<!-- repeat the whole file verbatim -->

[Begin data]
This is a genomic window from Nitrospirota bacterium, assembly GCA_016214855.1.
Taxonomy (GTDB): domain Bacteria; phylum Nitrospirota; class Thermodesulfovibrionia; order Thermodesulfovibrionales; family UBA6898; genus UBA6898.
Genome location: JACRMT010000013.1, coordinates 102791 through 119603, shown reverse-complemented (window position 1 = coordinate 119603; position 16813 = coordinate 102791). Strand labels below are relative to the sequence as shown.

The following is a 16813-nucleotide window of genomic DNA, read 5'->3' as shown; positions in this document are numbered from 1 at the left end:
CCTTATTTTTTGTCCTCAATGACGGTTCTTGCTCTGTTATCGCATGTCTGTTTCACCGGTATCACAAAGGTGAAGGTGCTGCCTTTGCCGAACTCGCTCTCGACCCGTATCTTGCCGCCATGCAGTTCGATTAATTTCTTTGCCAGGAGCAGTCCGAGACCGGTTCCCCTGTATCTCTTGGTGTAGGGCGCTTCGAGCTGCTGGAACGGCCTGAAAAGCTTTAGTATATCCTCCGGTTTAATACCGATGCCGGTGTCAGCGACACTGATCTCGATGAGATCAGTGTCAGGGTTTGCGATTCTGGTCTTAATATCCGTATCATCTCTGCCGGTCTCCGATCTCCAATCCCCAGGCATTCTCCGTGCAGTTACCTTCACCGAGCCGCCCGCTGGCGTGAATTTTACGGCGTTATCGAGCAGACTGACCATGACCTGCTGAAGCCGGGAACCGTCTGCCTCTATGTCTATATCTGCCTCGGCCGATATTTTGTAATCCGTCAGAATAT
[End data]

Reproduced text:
This is a genomic window from Nitrospirota bacterium, assembly GCA_016214855.1.
Taxonomy (GTDB): domain Bacteria; phylum Nitrospirota; class Thermodesulfovibrionia; order Thermodesulfovibrionales; family UBA6898; genus UBA6898.
Genome location: JACRMT010000013.1, coordinates 102791 through 119603, shown reverse-complemented (window position 1 = coordinate 119603; position 16813 = coordinate 102791). Strand labels below are relative to the sequence as shown.

The following is a 16813-nucleotide window of genomic DNA, read 5'->3' as shown; positions in this document are numbered from 1 at the left end:
CCTTATTTTTTGTCCTCAATGACGGTTCTTGCTCTGTTATCGCATGTCTGTTTCACCGGTATCACAAAGGTGAAGGTGCTGCCTTTGCCGAACTCGCTCTCGACCCGTATCTTGCCGCCATGCAGTTCGATTAATTTCTTTGCCAGGAGCAGTCCGAGACCGGTTCCCCTGTATCTCTTGGTGTAGGGCGCTTCGAGCTGCTGGAACGGCCTGAAAAGCTTTAGTATATCCTCCGGTTTAATACCGATGCCGGTGTCAGCGACACTGATCTCGATGAGATCAGTGTCAGGGTTTGCGATTCTGGTCTTAATATCCGTATCATCTCTGCCGGTCTCCGATCTCCAATCCCCAGGCATTCTCCGTGCAGTTACCTTCACCGAGCCGCCCGCTGGCGTGAATTTTACGGCGTTATCGAGCAGACTGACCATGACCTGCTGAAGCCGGGAACCGTCTGCCTCTATGTCTATATCTGCCTCGGCCGATATTTTGTAATCCGTCAGAATAT